BANGKOK (Reuters) – An appeal by Thai coup leader General Prayuth Chan-ocha for demonstrations against his May 22 takeover to end as part of a plan to restore democracy is likely to be tested this weekend with protesters expected on the streets.
Prayuth ousted the government of Prime Minister Yingluck Shinawatra after months of sometimes violent protests against it and late on Friday he set out a plan for reconciliation and reform, which he said would take about a year.
BANGKOK, May 30 (Reuters) – Thailand’s junta leader said on
Friday a process of reconciliation between political factions
and reforms would take about one year and only after that would
a general election would be held.
Army chief General Prayuth Chan-ocha, who overthrew the
government on Thursday last week, said all sides had to
cooperate and stop protesting for his plan for the restoration
of democracy to succeed.
BANGKOK, May 30 (Reuters) – Thailand is expected to publish
data on Friday showing stagnant consumption and investment, more
evidence of a stumbling economy that will lend urgency to the
military junta’s efforts to get the country working again.
Southeast Asia’s second-biggest economy has been battered by
political turmoil since late last year when protesters backed by
the royalist establishment launched a bid to oust the government
of Prime Minister Yingluck Shinawatra.
BANGKOK (Reuters) – Thailand’s military rulers will settle down to work at their Bangkok headquarters on Tuesday, firmly in charge after royal endorsement but facing small protests that so far the security forces have handled with restraint.
Thai coup leader General Prayuth Chan-ocha said on Monday he had been formally endorsed by King Bhumibol Adulyadej as head of a military council in charge of the country. He warned he would use force if protests flared.
BANGKOK (Reuters) – Thailand’s military will tighten its grip on power on Sunday as it moves to douse smoldering protests before they flare and rally commercial agencies and business to revitalize the country’s battered economy.
The military stepped in to overthrow the government on Thursday to end months of debilitating confrontation between the royalist political and security establishment and a populist government adored by the rural and urban poor.
BANGKOK (Reuters) – Thailand’s military was due on Saturday to hold its first news conference since seizing power this week, amid signs opposition to the takeover could be gathering momentum, both from pro-democracy activists and supporters of the ousted government.
The army staged a coup on Thursday after failing to forge a compromise in a power struggle between a populist government and the royalist establishment, which brought months of sometimes violent unrest to Bangkok’s streets.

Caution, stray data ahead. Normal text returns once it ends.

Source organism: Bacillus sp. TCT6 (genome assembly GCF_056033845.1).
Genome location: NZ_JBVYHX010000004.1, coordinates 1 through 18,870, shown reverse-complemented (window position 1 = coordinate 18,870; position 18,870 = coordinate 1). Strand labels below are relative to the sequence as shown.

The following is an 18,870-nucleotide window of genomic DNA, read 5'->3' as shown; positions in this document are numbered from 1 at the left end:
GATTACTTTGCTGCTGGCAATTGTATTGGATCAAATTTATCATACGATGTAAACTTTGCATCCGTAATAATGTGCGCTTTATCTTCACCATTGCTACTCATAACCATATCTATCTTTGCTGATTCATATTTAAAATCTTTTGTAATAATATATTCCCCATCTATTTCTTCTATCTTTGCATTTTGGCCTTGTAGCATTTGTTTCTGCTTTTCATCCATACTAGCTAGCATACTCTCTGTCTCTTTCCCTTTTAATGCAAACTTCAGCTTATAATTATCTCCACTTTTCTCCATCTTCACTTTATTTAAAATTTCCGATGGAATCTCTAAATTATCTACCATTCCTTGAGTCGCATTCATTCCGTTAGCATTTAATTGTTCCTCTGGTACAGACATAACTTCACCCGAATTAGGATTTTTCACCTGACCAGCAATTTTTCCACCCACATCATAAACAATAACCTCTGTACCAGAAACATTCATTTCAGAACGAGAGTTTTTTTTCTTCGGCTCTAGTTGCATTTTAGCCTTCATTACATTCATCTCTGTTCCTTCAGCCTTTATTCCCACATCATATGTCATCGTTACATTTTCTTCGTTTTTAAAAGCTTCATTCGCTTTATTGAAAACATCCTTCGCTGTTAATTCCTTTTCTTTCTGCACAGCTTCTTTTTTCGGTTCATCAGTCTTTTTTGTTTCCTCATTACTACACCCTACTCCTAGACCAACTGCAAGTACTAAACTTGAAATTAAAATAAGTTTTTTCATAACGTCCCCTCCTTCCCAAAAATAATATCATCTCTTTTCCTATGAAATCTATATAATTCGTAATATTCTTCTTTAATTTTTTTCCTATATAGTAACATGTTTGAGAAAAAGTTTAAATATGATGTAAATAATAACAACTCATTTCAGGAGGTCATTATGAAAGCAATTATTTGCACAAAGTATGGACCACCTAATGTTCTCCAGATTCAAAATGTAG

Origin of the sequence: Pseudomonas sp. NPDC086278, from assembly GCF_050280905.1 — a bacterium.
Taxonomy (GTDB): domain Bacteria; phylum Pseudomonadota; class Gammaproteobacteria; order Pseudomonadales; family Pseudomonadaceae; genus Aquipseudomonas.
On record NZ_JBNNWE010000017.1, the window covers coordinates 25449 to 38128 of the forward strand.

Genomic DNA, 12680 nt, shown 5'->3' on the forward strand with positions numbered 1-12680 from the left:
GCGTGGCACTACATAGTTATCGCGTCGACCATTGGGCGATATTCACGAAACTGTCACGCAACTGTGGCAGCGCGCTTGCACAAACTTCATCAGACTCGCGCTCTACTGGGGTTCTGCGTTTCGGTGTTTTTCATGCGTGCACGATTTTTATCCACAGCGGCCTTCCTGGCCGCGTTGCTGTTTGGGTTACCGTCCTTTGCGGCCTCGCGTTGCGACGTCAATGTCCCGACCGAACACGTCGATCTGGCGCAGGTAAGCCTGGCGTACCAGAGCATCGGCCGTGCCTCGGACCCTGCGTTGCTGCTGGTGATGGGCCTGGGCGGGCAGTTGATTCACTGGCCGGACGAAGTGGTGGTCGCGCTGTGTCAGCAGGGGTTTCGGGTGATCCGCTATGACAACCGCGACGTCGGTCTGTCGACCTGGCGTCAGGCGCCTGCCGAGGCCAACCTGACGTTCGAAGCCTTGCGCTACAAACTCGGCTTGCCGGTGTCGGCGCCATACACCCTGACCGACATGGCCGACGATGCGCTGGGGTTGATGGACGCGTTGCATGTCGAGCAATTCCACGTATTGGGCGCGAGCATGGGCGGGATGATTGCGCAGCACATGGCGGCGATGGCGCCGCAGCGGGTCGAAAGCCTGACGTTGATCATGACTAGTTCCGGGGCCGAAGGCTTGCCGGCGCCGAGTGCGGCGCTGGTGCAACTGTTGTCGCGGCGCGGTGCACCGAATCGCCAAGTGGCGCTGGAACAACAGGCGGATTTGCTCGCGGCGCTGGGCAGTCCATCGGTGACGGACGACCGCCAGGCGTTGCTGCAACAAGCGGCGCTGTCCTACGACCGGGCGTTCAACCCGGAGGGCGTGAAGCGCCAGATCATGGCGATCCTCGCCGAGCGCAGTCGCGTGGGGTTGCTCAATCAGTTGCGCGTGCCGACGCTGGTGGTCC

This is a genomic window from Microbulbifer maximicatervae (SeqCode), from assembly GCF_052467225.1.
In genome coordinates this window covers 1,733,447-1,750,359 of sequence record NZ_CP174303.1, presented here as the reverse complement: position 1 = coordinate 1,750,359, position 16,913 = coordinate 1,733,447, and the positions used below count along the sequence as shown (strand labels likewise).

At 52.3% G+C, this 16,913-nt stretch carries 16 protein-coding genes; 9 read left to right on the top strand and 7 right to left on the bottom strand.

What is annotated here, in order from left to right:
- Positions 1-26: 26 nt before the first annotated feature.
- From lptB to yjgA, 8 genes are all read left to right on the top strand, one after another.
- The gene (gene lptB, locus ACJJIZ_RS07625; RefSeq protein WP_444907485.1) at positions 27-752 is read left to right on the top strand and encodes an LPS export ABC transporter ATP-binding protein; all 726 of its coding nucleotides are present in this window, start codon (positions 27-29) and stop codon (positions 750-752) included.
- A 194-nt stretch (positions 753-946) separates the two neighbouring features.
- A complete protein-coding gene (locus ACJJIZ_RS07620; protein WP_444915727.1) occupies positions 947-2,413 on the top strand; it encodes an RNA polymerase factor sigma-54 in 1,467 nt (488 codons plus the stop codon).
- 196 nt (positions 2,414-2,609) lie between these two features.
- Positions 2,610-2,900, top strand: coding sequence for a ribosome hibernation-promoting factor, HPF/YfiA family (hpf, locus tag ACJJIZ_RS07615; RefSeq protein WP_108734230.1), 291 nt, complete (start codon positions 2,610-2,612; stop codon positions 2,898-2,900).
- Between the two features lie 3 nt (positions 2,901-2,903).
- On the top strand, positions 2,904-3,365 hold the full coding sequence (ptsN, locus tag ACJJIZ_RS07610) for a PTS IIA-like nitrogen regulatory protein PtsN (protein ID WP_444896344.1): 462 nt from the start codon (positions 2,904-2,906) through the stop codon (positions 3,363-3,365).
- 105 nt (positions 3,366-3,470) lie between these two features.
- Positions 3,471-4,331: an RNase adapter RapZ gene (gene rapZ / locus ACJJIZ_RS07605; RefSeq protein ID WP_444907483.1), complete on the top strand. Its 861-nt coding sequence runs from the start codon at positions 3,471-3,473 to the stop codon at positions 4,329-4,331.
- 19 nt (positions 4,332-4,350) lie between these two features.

BANGKOK (Reuters) – Thailand’s army chief, General Prayuth Chan-ocha, will begin to govern a polarized country on Friday, a day after he seized power in a bloodless coup in a bid to end six months of turmoil.
Prayuth launched his coup after factions refused to give ground in a struggle for power between the royalist establishment and a populist politician that has raised fears of serious violence and damage to Thailand’s economy, southeast Asia’s second biggest.
BANGKOK (Reuters) – Just months before his retirement, Thai army chief General Prayuth Chan-ocha has taken on a responsibility he may much rather have dodged.
“Prayuth in charge,” the Nation newspaper blared across its front page on Wednesday, a day after the 60-year-old soldier declared martial law, putting himself at the centre of a nearly decade-long political impasse.
BANGKOK (Reuters) – Thailand’s Senate was due to meet on Tuesday to try to find a solution to protracted political turmoil, with both sides putting pressure on the only legislative assembly still operating in the polarized country.
The deadlock, the result of anti-government protests that began in November, has largely crippled government, threatens to tip Thailand into recession and has even raised fears of civil war.
BANGKOK (Reuters) – A prominent member of Thailand’s Indian community is fighting efforts to force him out the country for joining anti-government protests and appealed on Thursday to King Bhumibol Adulyadej for help in finding justice.
Publishing company owner Satish Sehgal was born in what is now Pakistan in 1943 and came to Thailand as a five-year-old boy. Thailand has been his home ever since but he has never taken citizenship.